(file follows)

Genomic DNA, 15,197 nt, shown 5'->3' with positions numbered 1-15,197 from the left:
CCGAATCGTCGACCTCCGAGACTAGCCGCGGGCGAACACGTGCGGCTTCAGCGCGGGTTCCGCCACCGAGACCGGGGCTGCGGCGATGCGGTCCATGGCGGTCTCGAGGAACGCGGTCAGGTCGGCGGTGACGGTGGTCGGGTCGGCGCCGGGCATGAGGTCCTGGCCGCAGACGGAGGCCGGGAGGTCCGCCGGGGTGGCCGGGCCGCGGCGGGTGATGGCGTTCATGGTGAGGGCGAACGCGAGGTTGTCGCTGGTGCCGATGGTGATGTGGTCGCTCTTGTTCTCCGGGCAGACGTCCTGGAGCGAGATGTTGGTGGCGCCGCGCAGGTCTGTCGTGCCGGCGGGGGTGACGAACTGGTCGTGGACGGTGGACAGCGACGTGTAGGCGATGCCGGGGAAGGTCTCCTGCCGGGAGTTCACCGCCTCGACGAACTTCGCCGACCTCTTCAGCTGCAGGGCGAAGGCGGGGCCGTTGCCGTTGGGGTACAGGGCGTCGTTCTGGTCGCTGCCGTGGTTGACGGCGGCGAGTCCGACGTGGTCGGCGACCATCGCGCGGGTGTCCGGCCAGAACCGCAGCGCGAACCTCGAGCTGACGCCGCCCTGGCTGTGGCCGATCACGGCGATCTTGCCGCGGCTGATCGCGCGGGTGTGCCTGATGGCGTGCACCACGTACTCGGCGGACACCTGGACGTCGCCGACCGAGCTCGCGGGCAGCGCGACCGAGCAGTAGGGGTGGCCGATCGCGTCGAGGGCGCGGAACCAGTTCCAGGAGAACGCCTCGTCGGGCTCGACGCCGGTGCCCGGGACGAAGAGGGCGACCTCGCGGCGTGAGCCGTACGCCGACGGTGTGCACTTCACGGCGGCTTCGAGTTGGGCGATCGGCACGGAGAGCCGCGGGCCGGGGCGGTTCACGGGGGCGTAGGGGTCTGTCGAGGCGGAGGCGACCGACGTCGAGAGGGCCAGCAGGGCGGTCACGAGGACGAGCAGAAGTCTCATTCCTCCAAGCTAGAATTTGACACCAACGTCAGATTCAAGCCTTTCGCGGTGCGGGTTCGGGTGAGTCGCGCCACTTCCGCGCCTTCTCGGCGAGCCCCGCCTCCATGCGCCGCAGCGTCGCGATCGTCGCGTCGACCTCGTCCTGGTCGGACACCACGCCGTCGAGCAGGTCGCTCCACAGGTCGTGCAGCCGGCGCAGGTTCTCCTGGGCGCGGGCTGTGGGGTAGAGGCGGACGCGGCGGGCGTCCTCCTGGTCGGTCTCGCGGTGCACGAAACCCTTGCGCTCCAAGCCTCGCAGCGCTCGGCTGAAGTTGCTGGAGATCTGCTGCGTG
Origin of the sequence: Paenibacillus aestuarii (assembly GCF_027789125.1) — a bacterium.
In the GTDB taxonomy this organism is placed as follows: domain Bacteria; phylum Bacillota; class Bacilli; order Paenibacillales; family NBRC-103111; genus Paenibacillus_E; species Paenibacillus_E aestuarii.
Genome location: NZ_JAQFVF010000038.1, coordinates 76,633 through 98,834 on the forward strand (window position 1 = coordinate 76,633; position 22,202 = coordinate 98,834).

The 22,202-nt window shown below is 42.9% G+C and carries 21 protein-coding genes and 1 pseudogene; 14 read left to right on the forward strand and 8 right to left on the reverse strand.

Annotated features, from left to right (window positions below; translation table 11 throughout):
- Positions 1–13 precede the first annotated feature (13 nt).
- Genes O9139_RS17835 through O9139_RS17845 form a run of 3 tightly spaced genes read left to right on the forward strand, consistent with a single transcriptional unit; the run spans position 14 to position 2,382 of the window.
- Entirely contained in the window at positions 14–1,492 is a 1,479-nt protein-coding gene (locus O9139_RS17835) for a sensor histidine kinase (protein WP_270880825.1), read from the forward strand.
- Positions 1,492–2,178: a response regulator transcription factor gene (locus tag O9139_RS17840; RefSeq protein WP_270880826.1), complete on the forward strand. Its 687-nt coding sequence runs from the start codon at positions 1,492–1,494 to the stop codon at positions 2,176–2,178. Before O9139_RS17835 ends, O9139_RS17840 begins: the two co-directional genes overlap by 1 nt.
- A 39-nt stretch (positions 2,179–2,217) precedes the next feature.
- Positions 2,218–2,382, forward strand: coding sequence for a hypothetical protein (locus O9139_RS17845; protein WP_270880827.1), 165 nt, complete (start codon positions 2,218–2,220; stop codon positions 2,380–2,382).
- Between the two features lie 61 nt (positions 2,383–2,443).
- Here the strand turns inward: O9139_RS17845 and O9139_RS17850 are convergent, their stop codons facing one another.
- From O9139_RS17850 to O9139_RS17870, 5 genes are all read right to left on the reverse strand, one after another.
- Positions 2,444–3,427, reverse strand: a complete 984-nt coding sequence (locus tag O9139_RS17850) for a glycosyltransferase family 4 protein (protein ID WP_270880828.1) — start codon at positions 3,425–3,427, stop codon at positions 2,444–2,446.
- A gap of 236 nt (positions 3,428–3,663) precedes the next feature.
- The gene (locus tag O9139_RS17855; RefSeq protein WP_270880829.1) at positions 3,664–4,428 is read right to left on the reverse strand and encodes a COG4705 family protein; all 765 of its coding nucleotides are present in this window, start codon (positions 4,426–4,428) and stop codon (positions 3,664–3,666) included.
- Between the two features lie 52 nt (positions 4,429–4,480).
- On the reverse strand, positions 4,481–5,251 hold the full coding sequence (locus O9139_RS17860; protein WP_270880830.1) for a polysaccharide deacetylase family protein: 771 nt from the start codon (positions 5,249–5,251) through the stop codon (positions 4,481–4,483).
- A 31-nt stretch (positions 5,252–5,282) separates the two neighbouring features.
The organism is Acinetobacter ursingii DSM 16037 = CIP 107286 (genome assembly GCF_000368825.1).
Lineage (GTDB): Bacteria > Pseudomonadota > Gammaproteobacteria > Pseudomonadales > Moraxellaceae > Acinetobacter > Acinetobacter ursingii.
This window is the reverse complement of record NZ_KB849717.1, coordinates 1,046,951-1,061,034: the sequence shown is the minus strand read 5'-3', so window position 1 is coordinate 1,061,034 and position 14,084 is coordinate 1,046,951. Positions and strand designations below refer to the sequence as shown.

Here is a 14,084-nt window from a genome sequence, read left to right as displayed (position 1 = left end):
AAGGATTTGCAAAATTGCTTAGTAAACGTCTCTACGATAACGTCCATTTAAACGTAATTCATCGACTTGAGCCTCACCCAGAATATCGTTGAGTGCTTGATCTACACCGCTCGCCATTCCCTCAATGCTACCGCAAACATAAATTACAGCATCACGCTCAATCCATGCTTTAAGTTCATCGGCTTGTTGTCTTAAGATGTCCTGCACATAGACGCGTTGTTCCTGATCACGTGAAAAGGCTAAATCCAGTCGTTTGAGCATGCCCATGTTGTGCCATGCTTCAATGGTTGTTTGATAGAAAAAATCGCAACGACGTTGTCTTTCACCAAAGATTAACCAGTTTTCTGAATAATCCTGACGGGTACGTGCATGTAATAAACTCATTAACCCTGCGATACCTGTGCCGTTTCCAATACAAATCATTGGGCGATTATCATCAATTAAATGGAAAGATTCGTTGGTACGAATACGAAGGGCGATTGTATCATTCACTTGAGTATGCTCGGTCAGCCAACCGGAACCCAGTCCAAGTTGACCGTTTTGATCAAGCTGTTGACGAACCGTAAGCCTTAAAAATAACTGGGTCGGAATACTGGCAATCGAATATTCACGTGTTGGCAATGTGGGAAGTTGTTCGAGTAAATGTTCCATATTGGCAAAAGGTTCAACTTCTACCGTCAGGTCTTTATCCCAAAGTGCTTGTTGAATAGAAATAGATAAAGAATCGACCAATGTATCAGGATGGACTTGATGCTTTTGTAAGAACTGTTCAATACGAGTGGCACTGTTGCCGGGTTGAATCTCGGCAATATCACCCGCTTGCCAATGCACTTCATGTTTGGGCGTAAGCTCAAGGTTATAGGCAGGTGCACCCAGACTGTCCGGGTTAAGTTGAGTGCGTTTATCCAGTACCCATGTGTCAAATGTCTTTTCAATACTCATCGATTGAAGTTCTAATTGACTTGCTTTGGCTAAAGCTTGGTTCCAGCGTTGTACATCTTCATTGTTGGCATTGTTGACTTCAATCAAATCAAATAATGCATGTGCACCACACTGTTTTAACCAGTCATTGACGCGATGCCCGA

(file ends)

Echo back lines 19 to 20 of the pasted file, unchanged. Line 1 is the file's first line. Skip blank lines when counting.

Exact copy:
- The gene (locus tag O9139_RS17855; RefSeq protein WP_270880829.1) at positions 3,664–4,428 is read right to left on the reverse strand and encodes a COG4705 family protein; all 765 of its coding nucleotides are present in this window, start codon (positions 4,426–4,428) and stop codon (positions 3,664–3,666) included.
- Between the two features lie 52 nt (positions 4,429–4,480).